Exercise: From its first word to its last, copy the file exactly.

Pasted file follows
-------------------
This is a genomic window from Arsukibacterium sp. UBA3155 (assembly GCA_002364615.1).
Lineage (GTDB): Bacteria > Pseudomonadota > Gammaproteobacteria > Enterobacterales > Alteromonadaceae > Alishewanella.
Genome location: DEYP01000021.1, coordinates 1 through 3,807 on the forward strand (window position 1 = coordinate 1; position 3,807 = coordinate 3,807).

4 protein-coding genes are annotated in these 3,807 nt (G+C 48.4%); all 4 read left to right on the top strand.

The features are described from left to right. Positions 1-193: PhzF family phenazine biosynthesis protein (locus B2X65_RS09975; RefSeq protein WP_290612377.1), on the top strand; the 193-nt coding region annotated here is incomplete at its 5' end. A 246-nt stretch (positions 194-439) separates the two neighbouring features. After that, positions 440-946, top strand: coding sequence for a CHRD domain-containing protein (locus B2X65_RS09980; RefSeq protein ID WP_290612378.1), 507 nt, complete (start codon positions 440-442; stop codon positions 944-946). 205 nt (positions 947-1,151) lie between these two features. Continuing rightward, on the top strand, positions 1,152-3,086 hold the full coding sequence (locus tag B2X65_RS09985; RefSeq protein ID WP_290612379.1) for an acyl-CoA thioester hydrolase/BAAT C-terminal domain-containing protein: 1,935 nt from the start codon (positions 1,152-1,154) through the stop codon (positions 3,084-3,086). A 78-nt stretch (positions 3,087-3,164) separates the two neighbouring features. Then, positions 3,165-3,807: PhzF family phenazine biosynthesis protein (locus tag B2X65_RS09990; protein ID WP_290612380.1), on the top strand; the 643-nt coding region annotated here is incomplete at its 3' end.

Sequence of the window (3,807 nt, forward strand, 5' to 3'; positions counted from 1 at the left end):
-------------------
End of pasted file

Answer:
This is a genomic window from Arsukibacterium sp. UBA3155 (assembly GCA_002364615.1).
Lineage (GTDB): Bacteria > Pseudomonadota > Gammaproteobacteria > Enterobacterales > Alteromonadaceae > Alishewanella.
Genome location: DEYP01000021.1, coordinates 1 through 3,807 on the forward strand (window position 1 = coordinate 1; position 3,807 = coordinate 3,807).

4 protein-coding genes are annotated in these 3,807 nt (G+C 48.4%); all 4 read left to right on the top strand.

The features are described from left to right. Positions 1-193: PhzF family phenazine biosynthesis protein (locus B2X65_RS09975; RefSeq protein WP_290612377.1), on the top strand; the 193-nt coding region annotated here is incomplete at its 5' end. A 246-nt stretch (positions 194-439) separates the two neighbouring features. After that, positions 440-946, top strand: coding sequence for a CHRD domain-containing protein (locus B2X65_RS09980; RefSeq protein ID WP_290612378.1), 507 nt, complete (start codon positions 440-442; stop codon positions 944-946). 205 nt (positions 947-1,151) lie between these two features. Continuing rightward, on the top strand, positions 1,152-3,086 hold the full coding sequence (locus tag B2X65_RS09985; RefSeq protein ID WP_290612379.1) for an acyl-CoA thioester hydrolase/BAAT C-terminal domain-containing protein: 1,935 nt from the start codon (positions 1,152-1,154) through the stop codon (positions 3,084-3,086). A 78-nt stretch (positions 3,087-3,164) separates the two neighbouring features. Then, positions 3,165-3,807: PhzF family phenazine biosynthesis protein (locus tag B2X65_RS09990; protein ID WP_290612380.1), on the top strand; the 643-nt coding region annotated here is incomplete at its 3' end.

Sequence of the window (3,807 nt, forward strand, 5' to 3'; positions counted from 1 at the left end):